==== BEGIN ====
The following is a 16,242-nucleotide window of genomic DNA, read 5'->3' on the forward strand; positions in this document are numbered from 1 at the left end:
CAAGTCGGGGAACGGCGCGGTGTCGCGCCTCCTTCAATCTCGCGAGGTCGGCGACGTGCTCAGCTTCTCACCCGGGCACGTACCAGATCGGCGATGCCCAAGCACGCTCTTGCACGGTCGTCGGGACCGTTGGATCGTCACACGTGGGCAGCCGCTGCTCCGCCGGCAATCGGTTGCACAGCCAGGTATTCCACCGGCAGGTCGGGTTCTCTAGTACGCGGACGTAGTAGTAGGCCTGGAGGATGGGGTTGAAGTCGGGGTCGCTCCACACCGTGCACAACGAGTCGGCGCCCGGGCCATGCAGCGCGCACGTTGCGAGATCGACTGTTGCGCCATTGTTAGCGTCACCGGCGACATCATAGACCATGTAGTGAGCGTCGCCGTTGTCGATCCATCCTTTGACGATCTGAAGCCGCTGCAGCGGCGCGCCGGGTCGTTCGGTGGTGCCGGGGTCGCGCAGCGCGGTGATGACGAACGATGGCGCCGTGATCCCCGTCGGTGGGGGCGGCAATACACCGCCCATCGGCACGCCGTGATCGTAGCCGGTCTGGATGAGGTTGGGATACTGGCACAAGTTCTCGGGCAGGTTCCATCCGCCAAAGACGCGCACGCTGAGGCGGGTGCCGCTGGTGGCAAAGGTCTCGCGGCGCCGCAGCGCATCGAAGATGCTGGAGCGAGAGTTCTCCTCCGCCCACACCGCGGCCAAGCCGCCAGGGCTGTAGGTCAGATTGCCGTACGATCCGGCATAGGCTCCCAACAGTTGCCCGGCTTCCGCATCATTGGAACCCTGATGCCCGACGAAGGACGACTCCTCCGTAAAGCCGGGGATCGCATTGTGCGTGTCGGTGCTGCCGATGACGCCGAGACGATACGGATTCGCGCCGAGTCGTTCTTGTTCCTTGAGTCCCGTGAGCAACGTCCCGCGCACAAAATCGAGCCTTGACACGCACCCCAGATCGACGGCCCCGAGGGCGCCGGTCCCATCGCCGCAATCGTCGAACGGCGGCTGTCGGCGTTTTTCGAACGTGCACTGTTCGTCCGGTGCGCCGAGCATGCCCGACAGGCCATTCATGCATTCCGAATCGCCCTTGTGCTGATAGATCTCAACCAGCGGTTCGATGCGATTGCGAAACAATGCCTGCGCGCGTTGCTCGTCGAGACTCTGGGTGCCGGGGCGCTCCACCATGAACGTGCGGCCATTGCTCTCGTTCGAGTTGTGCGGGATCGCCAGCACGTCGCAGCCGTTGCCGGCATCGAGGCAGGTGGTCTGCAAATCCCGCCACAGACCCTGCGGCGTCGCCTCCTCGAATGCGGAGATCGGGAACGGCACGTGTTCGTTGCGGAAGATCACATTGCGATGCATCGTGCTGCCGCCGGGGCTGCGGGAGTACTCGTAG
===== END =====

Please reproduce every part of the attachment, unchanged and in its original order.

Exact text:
The following is a 16,242-nucleotide window of genomic DNA, read 5'->3' on the forward strand; positions in this document are numbered from 1 at the left end:
CAAGTCGGGGAACGGCGCGGTGTCGCGCCTCCTTCAATCTCGCGAGGTCGGCGACGTGCTCAGCTTCTCACCCGGGCACGTACCAGATCGGCGATGCCCAAGCACGCTCTTGCACGGTCGTCGGGACCGTTGGATCGTCACACGTGGGCAGCCGCTGCTCCGCCGGCAATCGGTTGCACAGCCAGGTATTCCACCGGCAGGTCGGGTTCTCTAGTACGCGGACGTAGTAGTAGGCCTGGAGGATGGGGTTGAAGTCGGGGTCGCTCCACACCGTGCACAACGAGTCGGCGCCCGGGCCATGCAGCGCGCACGTTGCGAGATCGACTGTTGCGCCATTGTTAGCGTCACCGGCGACATCATAGACCATGTAGTGAGCGTCGCCGTTGTCGATCCATCCTTTGACGATCTGAAGCCGCTGCAGCGGCGCGCCGGGTCGTTCGGTGGTGCCGGGGTCGCGCAGCGCGGTGATGACGAACGATGGCGCCGTGATCCCCGTCGGTGGGGGCGGCAATACACCGCCCATCGGCACGCCGTGATCGTAGCCGGTCTGGATGAGGTTGGGATACTGGCACAAGTTCTCGGGCAGGTTCCATCCGCCAAAGACGCGCACGCTGAGGCGGGTGCCGCTGGTGGCAAAGGTCTCGCGGCGCCGCAGCGCATCGAAGATGCTGGAGCGAGAGTTCTCCTCCGCCCACACCGCGGCCAAGCCGCCAGGGCTGTAGGTCAGATTGCCGTACGATCCGGCATAGGCTCCCAACAGTTGCCCGGCTTCCGCATCATTGGAACCCTGATGCCCGACGAAGGACGACTCCTCCGTAAAGCCGGGGATCGCATTGTGCGTGTCGGTGCTGCCGATGACGCCGAGACGATACGGATTCGCGCCGAGTCGTTCTTGTTCCTTGAGTCCCGTGAGCAACGTCCCGCGCACAAAATCGAGCCTTGACACGCACCCCAGATCGACGGCCCCGAGGGCGCCGGTCCCATCGCCGCAATCGTCGAACGGCGGCTGTCGGCGTTTTTCGAACGTGCACTGTTCGTCCGGTGCGCCGAGCATGCCCGACAGGCCATTCATGCATTCCGAATCGCCCTTGTGCTGATAGATCTCAACCAGCGGTTCGATGCGATTGCGAAACAATGCCTGCGCGCGTTGCTCGTCGAGACTCTGGGTGCCGGGGCGCTCCACCATGAACGTGCGGCCATTGCTCTCGTTCGAGTTGTGCGGGATCGCCAGCACGTCGCAGCCGTTGCCGGCATCGAGGCAGGTGGTCTGCAAATCCCGCCACAGACCCTGCGGCGTCGCCTCCTCGAATGCGGAGATCGGGAACGGCACGTGTTCGTTGCGGAAGATCACATTGCGATGCATCGTGCTGCCGCCGGGGCTGCGGGAGTACTCGTAG